Photo by Christina Snyder
You know what a STAR question is, right?
It’s those interview questions where you’re supposed to give a:
S/T — Situation/Task
A — Action You Took
R — Result You Achieved
See, it spells out STAR. That’s so you (and the interviewer) remember what you’re supposed to do. Yeah, it’s a goofy little acronym. But this interview technique (or a close variation of it) is used by most big companies, and quite a few small ones as well. It’s part of behavior-based interviewing, which essentially works on the idea that past behavior is the best predictor of future behavior…so interviewers want to know what you’ve done in the past, to understand whether you might be successful in the future. You need to know how to work with this type of question.
Some people just can’t work within this framework, and they manage to blow the interview by not being able to get through the questions effectively. Here are the four most common mistakes I’ve seen candidates make in this type of interview:
- Not listening to the question. Interviewing can be nerve-racking. Everyone gets that. But if I’m repeatedly asking you to tell me about a time when you had to deal with interpersonal conflict, and you keep telling me about how you studied for the CPA exam, you’re telling me you’re not a good listener. That’s bad. Employers choose these questions up front to focus on the skills and traits they think are most important for this job. You need to give them what they want. Incidentally, if you can remember what the questions were, you’ll have pretty good insight into what they’re looking for in a candidate. That will help for subsequent interviews, and help you know what to reinforce when writing your thank-you notes.
- Giving hypothetical answers. These types of interview questions always start with “Tell me about a time…” or “Describe a time…” or something like that. That means they’re looking for a specific example from your past. Don’t try to cheat, because trust me when I tell you that you will annoy the crap out of them in doing so. If I say, “Tell me about a time when you had to deal with a personality clash at work,” you should never say, “Oh, I would talk it out with them; I would do this and that and the other thing.” I don’t want to hear what you would do. I want to know what you did do. Everyone is perfect in hypothetical situations; I want to know about your real-life experience. If you can’t tell me about that, you either don’t have that experience or you’re not really listening. Now, there are times when you really don’t have the experience they’re asking about. It’s fine to say, “I’ve never actually done X, but here’s how I think I’d handle that.” That way, you’re letting them know that you heard and understood the question just fine, but you just don’t have an experience that matches what they’re asking about. It’s much better to admit you’ve never done something up front than to pretend you’re not really understanding the question.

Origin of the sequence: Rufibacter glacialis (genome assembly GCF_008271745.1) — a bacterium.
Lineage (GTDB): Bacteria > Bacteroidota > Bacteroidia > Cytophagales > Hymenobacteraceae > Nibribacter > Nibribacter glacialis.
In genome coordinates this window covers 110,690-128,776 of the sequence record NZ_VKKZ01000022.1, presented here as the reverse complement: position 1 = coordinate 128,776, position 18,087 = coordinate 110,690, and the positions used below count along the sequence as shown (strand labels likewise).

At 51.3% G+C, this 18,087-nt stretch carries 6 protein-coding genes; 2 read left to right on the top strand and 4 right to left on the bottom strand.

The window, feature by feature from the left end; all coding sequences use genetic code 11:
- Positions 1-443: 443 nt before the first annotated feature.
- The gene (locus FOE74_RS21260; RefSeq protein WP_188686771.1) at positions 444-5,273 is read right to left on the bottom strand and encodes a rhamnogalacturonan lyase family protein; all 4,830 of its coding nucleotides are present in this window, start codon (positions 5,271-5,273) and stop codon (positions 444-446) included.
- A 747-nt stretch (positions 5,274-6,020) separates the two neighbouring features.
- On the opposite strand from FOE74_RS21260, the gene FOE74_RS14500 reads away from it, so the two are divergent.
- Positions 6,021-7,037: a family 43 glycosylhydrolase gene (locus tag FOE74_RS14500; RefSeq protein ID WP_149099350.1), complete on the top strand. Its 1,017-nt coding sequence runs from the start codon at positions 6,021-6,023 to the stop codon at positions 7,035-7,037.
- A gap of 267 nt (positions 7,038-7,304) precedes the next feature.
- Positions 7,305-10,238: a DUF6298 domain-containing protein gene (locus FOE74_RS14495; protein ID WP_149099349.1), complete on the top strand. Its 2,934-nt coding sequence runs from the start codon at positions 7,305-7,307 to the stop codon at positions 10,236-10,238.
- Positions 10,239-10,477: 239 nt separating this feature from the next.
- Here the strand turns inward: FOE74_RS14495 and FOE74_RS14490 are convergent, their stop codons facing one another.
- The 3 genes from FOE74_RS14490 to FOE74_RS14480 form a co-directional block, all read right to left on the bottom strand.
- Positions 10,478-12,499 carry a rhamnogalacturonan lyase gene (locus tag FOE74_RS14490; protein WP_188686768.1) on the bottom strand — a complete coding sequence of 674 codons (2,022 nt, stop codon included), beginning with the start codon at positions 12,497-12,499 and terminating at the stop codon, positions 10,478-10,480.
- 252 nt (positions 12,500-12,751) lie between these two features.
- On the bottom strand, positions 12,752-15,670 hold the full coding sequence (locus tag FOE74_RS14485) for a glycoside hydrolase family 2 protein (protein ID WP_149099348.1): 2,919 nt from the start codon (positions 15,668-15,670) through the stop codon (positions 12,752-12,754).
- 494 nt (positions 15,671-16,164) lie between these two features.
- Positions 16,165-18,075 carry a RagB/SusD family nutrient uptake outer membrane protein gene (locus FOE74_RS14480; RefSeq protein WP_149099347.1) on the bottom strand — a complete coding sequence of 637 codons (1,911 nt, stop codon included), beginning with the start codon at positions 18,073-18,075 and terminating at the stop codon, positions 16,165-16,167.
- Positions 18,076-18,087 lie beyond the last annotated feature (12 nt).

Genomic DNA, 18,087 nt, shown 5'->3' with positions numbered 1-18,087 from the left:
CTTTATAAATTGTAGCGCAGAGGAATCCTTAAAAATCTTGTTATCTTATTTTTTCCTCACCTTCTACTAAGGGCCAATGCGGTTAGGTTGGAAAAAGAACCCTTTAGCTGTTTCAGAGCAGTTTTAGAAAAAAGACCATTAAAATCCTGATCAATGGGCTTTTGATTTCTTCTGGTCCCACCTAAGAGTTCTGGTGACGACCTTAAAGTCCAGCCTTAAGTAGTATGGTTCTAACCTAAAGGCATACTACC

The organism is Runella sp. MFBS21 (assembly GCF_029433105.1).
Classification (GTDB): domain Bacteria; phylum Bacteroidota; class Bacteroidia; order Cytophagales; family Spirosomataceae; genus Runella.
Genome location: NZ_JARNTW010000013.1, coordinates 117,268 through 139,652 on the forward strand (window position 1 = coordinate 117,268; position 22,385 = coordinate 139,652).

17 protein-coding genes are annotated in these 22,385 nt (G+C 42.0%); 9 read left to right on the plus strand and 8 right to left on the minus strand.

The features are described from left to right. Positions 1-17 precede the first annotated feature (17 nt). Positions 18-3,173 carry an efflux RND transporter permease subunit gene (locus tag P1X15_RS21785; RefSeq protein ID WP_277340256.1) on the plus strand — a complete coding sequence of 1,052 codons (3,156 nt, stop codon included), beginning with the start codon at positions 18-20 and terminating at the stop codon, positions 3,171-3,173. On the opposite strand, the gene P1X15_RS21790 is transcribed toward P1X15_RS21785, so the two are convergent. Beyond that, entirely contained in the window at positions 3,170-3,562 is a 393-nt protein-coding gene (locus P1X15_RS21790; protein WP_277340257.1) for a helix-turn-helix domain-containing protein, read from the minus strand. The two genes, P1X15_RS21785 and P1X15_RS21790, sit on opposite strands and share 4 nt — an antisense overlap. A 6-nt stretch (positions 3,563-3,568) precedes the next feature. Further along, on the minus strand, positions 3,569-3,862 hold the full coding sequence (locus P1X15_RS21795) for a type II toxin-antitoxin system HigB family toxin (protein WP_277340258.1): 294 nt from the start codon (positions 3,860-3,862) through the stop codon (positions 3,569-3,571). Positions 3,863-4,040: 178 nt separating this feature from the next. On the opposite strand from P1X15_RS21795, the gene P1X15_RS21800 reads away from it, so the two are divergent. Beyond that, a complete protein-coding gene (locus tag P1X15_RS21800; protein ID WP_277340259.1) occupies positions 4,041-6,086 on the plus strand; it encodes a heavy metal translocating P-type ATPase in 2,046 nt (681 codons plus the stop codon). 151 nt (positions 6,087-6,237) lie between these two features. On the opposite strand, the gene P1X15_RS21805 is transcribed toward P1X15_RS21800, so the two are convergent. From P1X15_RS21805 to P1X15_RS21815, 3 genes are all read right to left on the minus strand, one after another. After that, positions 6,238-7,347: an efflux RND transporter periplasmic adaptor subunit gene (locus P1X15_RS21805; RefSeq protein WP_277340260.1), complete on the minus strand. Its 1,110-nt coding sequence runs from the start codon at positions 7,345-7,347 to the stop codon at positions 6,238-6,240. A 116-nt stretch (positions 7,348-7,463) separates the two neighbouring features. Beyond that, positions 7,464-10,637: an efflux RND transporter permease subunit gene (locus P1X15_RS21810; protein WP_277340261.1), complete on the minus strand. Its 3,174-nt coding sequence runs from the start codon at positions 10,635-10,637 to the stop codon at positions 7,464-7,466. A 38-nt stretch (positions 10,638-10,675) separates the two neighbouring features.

- Giving disorganized answers. The reason somebody invented that STAR acronym is so that interviewers and candidates could organize their answers in a succinct, meaningful way. Make sure you do that. Clearly describe the situation (I had a co-worker who was constantly playing her iPod on the stereo in the next cube, and she played ‘Poker Face’ over and over and over again). Then clearly describe the action you took (I went to her and told her that I sometimes found the music distracting, and I wondered if we could work out a solution that would work for both of us). Then describe the result (We agreed that since I’m in meetings most mornings, she’d play whatever she wanted then, and that in the afternoon she could only play “Poker Face” five times). It’s okay to pause and organize your thoughts before you begin to answer the question…anything to avoid a rambling mess.
- Giving bad results. Sometimes people are so nervous in interviews that they don’t really think about their answers to questions. They just start talking. As a result, some candidates get to the “results” part of these questions, and either find that they have a lousy result (She played “Poker Face” 27 times between noon and 2:30 the next day, so I beat her to death with my stapler) or no result at all (My boss moved me to a new cube farm the next day, so I never saw her again, and as far as I know she is still playing “Poker Face” to an unsuspecting victim). It seems obvious, but you’d be surprised how few people choose stories with outcomes that actually make them look good. Again, it’s totally fine to pause and think before you begin answering a question.
Mastering the art of answering these types of questions will put you way ahead of the pack in terms of interviewing. In fact, thinking of your career experience in terms of situations/actions/results is a good exercise for resume writing and networking too. The better you are at clearly and concisely describing why you’re fabulous, the more likely you are to convince someone else to hire you.
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